Performance management that works? Improving public services by making use of intrinsic motivation

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    Abstract

    One of the central features of public governance in the 2000s was an extension in the use of performance management (PM), but research has suggested that the 'gaming' of PM systems became commonplace and that measured performance data was often unreliable. However, PM is necessary in some form, and has fared better in some settings than others. This paper presents a systematic comparison based on two case studies where success has been claimed, from English local government and the Quality and Outcome Framework (QOF) in the NHS, as a means to generating insights into how PM systems can be made to work better. It links its analysis to Frey's and Deci's work on intrinsic motivation in order to theoretically explain its findings before exploring how the insights generated can be applied to other service settings.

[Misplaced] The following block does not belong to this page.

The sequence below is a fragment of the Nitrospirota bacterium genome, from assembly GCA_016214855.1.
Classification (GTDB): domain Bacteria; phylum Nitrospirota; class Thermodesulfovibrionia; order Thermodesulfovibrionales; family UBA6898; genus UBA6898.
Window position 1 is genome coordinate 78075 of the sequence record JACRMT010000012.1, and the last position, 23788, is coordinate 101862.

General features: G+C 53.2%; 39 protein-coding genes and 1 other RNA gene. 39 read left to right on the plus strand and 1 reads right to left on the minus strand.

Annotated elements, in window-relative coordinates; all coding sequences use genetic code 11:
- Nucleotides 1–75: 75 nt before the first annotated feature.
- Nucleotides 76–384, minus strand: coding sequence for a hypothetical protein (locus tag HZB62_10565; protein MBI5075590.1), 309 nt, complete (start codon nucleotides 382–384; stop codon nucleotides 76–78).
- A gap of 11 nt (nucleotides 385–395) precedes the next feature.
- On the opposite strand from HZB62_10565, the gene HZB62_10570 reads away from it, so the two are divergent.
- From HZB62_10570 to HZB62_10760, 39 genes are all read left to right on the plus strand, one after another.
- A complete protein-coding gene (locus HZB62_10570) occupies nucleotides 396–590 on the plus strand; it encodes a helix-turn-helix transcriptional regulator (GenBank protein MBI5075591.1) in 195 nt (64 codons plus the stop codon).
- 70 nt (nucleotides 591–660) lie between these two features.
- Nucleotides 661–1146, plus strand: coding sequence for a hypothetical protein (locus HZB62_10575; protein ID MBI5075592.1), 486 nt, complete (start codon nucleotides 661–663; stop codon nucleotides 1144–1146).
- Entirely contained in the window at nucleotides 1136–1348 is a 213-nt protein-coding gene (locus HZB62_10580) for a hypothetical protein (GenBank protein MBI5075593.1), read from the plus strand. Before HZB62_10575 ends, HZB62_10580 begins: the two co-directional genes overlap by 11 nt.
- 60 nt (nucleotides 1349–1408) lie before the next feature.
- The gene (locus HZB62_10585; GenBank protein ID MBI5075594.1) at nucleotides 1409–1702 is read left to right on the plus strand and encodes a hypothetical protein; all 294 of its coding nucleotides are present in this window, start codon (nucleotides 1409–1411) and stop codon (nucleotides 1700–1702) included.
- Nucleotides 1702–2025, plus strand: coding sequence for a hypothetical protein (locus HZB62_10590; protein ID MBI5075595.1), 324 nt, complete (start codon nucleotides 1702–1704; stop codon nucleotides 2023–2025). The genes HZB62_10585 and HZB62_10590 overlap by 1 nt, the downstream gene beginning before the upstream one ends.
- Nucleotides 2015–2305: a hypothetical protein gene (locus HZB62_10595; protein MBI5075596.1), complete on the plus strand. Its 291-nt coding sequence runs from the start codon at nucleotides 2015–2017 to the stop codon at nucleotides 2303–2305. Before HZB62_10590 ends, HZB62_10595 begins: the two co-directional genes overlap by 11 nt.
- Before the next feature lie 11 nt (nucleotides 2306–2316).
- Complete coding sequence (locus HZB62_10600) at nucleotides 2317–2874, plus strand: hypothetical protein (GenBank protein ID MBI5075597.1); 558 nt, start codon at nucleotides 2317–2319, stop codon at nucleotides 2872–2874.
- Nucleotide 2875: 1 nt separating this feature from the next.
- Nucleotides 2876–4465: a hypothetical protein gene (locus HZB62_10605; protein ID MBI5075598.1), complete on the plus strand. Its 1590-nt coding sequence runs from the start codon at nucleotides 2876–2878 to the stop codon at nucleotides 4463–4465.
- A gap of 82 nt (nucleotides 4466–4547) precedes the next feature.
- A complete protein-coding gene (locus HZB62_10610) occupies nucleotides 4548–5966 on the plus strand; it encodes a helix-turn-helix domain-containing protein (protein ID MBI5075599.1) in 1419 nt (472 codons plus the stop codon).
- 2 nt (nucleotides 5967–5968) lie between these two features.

Original languageEnglish
    Pages (from-to)99-112
    Number of pages14
    JournalSocial Policy and Administration
    Volume53
    Issue number1
    Early online date26 Feb 2018
    DOIs
    Publication statusPublished - 31 Jan 2019

    Keywords

    • public governance
    • performance management
    • local government

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